In addition to these, previous AFCONs have also given some sort of award to the tournament’s top goalscorer and the best young player. Fair Play is something the CAF are also keen to award so regularly you will find there is a Fair Play Team award handed out. In previous years, such as 2015 and 2013, the CAF went even further by having a ‘Fair Player of the Tournament’ category but this has not featured since.
It is not always just about the players though as in 2021 Aliou Cisse picked up the ‘Coach of the Tournament’ award. Additionally, he was listed as the manager in the official ‘team of the tournament’. This is a starting XI produced by CAF but players only receive acknowledgment of their good performance if included, rather than any sort of prize.
Tournament History & Records
When four nations agreed to establish the Confederation of African Football (CAF), they immediately put plans together for a continental tournament. The founding CAF members, and subsequently the four sides down to participate for the first ever AFCON in 1957, were Egypt, Ethiopia, South Africa and Sudan. South Africa did not end up playing a match though as they were disqualified due to their apartheid policies, thus giving Ethiopia a bye to the final.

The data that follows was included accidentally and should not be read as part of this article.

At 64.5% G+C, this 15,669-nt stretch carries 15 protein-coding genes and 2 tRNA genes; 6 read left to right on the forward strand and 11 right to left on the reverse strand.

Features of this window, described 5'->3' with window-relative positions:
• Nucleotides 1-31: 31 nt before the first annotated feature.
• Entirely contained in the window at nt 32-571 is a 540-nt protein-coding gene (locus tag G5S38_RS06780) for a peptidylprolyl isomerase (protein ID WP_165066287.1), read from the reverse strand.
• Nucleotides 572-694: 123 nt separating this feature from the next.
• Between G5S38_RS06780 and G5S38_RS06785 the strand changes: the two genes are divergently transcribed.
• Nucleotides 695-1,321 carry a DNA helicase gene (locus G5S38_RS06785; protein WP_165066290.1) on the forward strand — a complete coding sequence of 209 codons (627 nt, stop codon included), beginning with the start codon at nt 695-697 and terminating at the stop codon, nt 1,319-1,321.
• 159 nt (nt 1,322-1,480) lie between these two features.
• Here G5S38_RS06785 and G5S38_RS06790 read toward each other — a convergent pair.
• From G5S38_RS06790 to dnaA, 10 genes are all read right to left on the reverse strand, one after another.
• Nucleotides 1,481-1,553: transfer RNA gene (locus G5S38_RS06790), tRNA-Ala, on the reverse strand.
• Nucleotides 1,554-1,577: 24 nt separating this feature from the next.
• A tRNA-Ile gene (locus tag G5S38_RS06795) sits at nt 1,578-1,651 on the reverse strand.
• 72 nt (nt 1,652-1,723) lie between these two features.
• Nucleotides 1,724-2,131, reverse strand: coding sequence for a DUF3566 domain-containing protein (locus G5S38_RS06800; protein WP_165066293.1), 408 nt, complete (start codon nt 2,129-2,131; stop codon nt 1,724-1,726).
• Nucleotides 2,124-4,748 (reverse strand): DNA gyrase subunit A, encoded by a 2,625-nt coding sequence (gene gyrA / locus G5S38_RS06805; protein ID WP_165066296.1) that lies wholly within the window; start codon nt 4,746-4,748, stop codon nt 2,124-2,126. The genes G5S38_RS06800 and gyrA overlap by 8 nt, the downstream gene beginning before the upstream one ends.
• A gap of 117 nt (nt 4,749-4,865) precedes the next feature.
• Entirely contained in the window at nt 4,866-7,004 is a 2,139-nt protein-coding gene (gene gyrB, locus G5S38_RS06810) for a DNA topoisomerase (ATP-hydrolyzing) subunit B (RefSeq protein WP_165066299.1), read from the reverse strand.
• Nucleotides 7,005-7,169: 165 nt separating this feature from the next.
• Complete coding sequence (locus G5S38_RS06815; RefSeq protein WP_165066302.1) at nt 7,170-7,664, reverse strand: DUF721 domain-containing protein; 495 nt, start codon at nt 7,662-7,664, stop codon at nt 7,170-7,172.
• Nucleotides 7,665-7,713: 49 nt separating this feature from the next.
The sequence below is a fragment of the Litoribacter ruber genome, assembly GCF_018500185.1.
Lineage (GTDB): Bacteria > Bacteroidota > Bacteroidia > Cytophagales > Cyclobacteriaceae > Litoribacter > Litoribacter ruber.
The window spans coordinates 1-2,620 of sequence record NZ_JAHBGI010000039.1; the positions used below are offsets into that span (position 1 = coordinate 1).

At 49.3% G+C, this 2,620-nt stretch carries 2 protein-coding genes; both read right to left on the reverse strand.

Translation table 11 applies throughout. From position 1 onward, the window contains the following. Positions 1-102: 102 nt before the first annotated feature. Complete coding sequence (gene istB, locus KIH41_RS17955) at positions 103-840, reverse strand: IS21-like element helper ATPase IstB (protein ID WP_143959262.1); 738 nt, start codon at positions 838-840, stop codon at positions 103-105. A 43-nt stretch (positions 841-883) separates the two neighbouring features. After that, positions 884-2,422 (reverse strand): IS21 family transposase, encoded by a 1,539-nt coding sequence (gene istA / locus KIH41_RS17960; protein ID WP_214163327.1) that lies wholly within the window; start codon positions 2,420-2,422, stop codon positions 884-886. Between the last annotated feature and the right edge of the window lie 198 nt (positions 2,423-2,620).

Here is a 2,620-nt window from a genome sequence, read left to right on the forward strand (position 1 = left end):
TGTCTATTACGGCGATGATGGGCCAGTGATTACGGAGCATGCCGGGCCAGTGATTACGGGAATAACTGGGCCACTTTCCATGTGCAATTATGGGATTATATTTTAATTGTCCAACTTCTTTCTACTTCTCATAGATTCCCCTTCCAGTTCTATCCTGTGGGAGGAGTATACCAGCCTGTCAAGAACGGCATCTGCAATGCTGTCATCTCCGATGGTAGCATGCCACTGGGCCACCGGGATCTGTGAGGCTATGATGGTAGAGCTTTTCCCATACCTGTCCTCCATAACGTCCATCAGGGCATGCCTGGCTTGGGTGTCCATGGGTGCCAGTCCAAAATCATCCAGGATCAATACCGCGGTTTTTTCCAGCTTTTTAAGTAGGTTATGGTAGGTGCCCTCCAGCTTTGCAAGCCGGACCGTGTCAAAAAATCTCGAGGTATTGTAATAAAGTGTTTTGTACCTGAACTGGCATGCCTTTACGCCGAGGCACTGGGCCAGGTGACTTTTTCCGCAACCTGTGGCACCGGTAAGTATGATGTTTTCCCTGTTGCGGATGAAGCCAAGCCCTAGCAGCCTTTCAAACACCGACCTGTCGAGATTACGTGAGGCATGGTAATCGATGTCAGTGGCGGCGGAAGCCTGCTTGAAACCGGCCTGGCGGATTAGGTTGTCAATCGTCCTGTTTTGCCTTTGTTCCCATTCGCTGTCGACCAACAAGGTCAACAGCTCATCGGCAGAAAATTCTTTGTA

The following AFCON saw the same three nations take part as in the inaugural tournament with South Africa still prevented from taking their place. Egypt managed to retain their title although they were playing under the name of United Arab Republic by 1959. Interest in the competition grew over time and by 1962 a qualification round had to be introduced for the very first time. It was a very brief qualification stage by modern standards with only seven matches taking place and five teams involved.
After Ghana repeated Egypt’s feat of securing back-to-back AFCON victories in 1963 and 1965, the CAF put a limit on the number of overseas players any nation could have (players who played their club football outside their home country). This restrictive limit was set at just two players and it remained in place until 1982. During this period AFCON enjoyed its first taste of live television coverage with the 1970 edition of the tournament the first ever to be broadcast. This allowed people from all over the host nation of Sudan to see their county triumph over Ghana.
Although the tournament only featured eight teams across the entirety of the 1970s and stretching as far as 1990, qualification was much more substantial that it had been back in 1961. For the 1974 AFCON for example, 27 teams were entered into the qualification stage although only 22 ended up playing following a number of withdrawals or disqualifications. This particular tournament is the only AFCON that was settled following a replayed final. Although no longer possible now with finals always settled on the day, back then a tied match (after extra-time) would require another full 90 minutes to determine a winner. In the replay, held just two days later at the same stadium, Zaire proved victorious with Ndaye Mulamba scoring twice, just as he did in the first encounter. Clearly a player for the big occasion!